CIA director David Petraeus first proposed a covert program of arming and training rebels in the summer of 2012. Initially President Obama rejected the proposal, but later agreed, partially due to lobbying by foreign leaders, including from King Abdullah II of Jordan and Israeli Prime Minister Benjamin Netanyahu.
Timber Sycamore began in late 2012 or 2013, and is similar to other Pentagon or CIA-run weapons routing and training programs that were established in previous decades to support foreign rebel forces. Greg Miller and Adam Entous of The Washington Post stated that "The operation has served as the centerpiece of the U.S. strategy to press Syrian President Bashar al-Assad to step aside." The program's principal backers are the United States and Saudi Arabia, but it is also supported by other regional Arab governments, and by the United Kingdom. While Saudi Arabia provides more money and weaponry, the United States leads training in military equipment. The program is based in Jordan, due to that country's proximity to the battlefields in Syria.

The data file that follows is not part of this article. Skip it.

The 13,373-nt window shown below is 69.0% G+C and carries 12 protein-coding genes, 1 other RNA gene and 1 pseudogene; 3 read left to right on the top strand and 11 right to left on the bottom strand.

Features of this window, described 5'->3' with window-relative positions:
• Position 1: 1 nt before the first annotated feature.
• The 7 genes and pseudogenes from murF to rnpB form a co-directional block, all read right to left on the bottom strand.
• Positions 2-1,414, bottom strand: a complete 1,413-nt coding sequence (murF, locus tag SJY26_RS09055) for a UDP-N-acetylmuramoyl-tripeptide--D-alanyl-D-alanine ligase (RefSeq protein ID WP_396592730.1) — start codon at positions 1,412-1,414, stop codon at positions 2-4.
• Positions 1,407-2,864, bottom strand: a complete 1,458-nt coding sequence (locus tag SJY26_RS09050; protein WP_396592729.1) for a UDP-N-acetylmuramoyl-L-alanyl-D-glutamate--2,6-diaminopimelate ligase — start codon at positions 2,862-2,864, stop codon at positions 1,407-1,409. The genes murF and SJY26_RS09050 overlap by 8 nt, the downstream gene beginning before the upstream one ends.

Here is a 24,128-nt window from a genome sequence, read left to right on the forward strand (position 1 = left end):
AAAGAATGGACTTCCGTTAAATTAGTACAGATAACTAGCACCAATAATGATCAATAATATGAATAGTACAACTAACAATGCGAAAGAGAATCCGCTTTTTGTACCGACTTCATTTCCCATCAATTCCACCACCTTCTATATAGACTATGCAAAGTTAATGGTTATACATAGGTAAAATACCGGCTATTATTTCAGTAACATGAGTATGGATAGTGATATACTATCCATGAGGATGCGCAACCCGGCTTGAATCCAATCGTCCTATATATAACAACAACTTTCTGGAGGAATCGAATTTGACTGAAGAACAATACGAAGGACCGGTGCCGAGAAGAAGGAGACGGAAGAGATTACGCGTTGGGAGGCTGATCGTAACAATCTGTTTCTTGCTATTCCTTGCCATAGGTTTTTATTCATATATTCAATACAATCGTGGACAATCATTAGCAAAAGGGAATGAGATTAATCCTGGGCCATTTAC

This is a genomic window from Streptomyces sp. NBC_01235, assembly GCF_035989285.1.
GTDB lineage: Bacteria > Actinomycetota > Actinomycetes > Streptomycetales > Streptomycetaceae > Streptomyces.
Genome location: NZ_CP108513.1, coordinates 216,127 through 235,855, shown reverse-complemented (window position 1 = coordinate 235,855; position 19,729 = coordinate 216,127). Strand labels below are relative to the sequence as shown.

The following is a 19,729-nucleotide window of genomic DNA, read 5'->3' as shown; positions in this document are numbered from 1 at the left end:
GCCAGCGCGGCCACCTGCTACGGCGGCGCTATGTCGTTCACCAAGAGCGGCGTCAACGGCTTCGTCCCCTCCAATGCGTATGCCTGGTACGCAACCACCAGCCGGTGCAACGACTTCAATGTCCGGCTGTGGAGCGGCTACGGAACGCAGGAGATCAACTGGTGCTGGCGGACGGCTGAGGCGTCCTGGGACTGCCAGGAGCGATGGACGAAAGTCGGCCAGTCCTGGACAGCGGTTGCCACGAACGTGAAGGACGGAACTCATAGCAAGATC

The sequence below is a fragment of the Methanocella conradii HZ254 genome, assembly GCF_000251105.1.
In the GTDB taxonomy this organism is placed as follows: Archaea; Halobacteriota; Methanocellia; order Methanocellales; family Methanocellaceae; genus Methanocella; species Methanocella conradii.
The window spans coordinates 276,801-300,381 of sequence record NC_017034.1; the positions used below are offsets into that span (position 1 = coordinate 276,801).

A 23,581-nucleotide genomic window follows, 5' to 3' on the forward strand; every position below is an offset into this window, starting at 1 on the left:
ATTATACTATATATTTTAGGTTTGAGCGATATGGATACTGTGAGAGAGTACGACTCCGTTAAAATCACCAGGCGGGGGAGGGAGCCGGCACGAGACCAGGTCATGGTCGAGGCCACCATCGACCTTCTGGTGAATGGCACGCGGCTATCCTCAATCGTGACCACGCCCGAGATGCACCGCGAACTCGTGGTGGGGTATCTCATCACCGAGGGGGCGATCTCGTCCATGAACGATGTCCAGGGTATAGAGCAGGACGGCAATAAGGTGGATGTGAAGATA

According to The New York Times, the program initially allowed US forces to train Syrian rebels in use of military equipment, but not to directly provide the equipment itself. A few months after its creation, it was amended to allow the CIA to both train and equip rebel forces. Saudi Arabia has provided military equipment, and covert financing of rebel forces has also been provided by Qatar, Turkey and Jordan.